The OS time observed after initial LCT in this study was impressive, even in the context of other studies of consolidative therapy and before the inclusion of immunotherapy in standard treatment of NSCLC. For example, a propensity score-matched analysis of patients treated with comprehensive LCT for oligometastatic NSCLC demonstrated an OS time of 27.1 months for patients given LCT.18 In a recent single-arm, prospective study of 29 patients given consolidative radiation therapy for oligometastatic NSCLC after three to six cycles of platinum-based chemotherapy, the median OS time was 28.4 months (95% CI, 14.5 to 45.8 months).19 The eight patients in this study who had EGFR or ALK mutations exhibited long survival times (median PFS, 23.1 months, and median OS, not reached). These survival times are similar to, or longer than, recent reports of consolidative LCT for NSCLC with EGFR activating mutations. One such study recently found that OS time after LCT to all sites was 40.9 months relative to 30.8 months without any ablative therapy.20 However, given the small number of patients in this category, the utility of LCT for NSCLC with epidermal growth factor receptor or anaplastic lymphoma kinase tyrosine kinase inhibitors merits additional investigation; we are currently enrolling patients to a randomized, phase II study of osimertinib with or without LCT for stage IV NSCLC to address this issue (ClinicalTrials.gov identifier: NCT03410043).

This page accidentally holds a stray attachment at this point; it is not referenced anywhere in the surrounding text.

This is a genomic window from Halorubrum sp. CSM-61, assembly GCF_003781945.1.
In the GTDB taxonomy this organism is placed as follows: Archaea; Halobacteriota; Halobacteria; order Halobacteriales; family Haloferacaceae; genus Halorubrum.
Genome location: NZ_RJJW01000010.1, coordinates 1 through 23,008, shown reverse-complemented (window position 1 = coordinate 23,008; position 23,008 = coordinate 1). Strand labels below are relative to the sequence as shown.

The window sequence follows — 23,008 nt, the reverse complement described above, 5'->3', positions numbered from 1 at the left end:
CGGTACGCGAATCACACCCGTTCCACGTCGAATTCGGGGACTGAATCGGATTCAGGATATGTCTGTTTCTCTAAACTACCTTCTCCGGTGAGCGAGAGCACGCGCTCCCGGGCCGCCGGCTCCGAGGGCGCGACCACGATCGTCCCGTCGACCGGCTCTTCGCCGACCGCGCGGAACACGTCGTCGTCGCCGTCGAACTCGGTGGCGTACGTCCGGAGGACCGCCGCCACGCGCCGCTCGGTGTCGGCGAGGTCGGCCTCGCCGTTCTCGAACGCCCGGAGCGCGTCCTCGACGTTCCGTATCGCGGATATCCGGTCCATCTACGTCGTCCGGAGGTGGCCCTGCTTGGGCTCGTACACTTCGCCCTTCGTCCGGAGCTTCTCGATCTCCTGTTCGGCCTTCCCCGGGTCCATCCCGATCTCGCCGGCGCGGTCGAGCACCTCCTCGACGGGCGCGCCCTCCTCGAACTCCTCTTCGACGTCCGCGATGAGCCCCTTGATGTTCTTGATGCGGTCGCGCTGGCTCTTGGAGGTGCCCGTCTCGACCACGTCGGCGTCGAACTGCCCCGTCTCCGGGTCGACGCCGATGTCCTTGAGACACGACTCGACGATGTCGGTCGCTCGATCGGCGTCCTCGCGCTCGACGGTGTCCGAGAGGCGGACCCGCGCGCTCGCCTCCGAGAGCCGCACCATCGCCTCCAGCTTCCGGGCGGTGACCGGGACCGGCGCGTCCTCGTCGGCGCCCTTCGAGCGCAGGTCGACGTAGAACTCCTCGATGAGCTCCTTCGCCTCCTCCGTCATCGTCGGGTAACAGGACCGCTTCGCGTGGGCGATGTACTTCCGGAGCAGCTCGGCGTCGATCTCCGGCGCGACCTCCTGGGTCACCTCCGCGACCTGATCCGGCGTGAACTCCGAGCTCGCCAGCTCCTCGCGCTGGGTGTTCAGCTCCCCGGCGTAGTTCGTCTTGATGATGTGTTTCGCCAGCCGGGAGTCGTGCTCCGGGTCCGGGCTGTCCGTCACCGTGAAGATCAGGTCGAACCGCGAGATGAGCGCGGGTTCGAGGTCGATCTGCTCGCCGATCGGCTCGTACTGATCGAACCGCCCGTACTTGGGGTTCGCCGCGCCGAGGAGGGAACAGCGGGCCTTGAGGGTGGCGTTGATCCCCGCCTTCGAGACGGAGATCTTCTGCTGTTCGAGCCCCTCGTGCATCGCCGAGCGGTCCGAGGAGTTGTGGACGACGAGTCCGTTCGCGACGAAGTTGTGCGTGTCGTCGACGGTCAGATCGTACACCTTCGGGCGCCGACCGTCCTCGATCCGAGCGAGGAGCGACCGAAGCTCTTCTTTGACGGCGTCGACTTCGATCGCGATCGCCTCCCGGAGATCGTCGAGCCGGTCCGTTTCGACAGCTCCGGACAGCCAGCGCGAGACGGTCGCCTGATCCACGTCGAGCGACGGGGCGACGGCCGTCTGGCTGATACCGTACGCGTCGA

These results are subject to several limitations. First, and most notably, as discussed previously,4 early closure of the trial because of efficacy resulted in the random assignment of only 49 patients, which substantially limits subgroup analyses. We attempted to account for imbalances in patient characteristics through our approach of balanced random assignment, which considered major prognostic factors (number of disease sites, response to first-line systemic therapy, presence of CNS metastases, intrathoracic nodal status, and presence of EGFR or ALK mutation). However, we intend the subset analyses of this study to be provocative and supplementary rather than paradigm shifting. Second, the front-line and maintenance systemic therapies used were somewhat heterogeneous, although all were considered standard-of-care regimens in the United States at the time of the study. Conceivably, then, the effect of LCT could differ depending on the systemic therapy used, a possibility that would be difficult to detect given the modest size of some of the subgroups. Finally, because our trial opened in 2012, it did not include immunotherapy, which has revolutionized the treatment of both locally advanced and metastatic NSCLC during the past 5 years. Thus, the use of LCT needs additional assessment in this context.